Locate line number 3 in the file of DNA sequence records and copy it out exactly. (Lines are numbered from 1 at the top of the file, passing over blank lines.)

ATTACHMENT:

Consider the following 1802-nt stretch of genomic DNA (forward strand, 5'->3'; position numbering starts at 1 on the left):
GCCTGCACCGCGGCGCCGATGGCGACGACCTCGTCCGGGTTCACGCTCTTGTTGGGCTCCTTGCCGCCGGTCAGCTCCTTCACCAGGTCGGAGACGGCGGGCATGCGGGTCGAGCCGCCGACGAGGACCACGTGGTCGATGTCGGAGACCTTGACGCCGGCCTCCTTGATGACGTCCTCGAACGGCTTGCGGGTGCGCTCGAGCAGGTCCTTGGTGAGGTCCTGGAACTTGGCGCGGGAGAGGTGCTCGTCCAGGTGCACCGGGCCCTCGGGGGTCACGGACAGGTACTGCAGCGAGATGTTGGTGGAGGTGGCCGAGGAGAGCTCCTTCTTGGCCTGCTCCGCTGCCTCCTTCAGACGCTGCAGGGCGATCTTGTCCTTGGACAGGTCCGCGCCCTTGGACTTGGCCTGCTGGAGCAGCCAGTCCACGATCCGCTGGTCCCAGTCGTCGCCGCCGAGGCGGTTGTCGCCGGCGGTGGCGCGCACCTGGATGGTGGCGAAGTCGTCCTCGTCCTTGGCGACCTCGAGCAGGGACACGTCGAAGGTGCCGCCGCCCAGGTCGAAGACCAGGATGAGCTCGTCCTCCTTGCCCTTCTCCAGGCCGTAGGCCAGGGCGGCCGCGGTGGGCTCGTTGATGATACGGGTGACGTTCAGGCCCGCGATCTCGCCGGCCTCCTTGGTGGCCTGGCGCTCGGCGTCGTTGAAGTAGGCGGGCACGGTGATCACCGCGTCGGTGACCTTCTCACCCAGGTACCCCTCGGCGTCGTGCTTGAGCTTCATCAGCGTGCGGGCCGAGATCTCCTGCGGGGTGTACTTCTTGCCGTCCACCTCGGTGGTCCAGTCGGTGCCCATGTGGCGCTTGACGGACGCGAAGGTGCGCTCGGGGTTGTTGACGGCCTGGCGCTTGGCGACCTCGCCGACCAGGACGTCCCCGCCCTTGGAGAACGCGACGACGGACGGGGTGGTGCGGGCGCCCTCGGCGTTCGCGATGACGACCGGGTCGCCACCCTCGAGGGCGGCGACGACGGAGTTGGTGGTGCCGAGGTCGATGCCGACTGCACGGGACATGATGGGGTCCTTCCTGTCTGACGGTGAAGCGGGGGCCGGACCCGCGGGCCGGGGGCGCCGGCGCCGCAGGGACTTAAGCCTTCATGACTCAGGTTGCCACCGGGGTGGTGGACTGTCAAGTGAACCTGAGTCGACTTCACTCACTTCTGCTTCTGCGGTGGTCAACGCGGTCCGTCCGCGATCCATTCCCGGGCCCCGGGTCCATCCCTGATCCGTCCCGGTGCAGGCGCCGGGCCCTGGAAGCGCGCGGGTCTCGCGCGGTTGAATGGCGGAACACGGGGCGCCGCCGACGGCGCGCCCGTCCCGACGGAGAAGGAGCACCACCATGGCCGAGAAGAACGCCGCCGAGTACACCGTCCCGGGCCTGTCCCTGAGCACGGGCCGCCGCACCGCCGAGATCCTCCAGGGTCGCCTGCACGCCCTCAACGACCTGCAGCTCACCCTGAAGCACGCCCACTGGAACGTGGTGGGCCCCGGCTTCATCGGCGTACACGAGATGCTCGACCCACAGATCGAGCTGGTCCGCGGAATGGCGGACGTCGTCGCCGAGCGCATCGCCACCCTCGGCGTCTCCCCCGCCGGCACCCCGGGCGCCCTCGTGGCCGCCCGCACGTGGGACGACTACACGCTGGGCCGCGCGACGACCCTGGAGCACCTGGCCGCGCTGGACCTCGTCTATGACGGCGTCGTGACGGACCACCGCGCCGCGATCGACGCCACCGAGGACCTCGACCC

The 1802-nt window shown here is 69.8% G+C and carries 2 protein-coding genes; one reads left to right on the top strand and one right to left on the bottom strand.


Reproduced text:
The 1802-nt window shown here is 69.8% G+C and carries 2 protein-coding genes; one reads left to right on the top strand and one right to left on the bottom strand.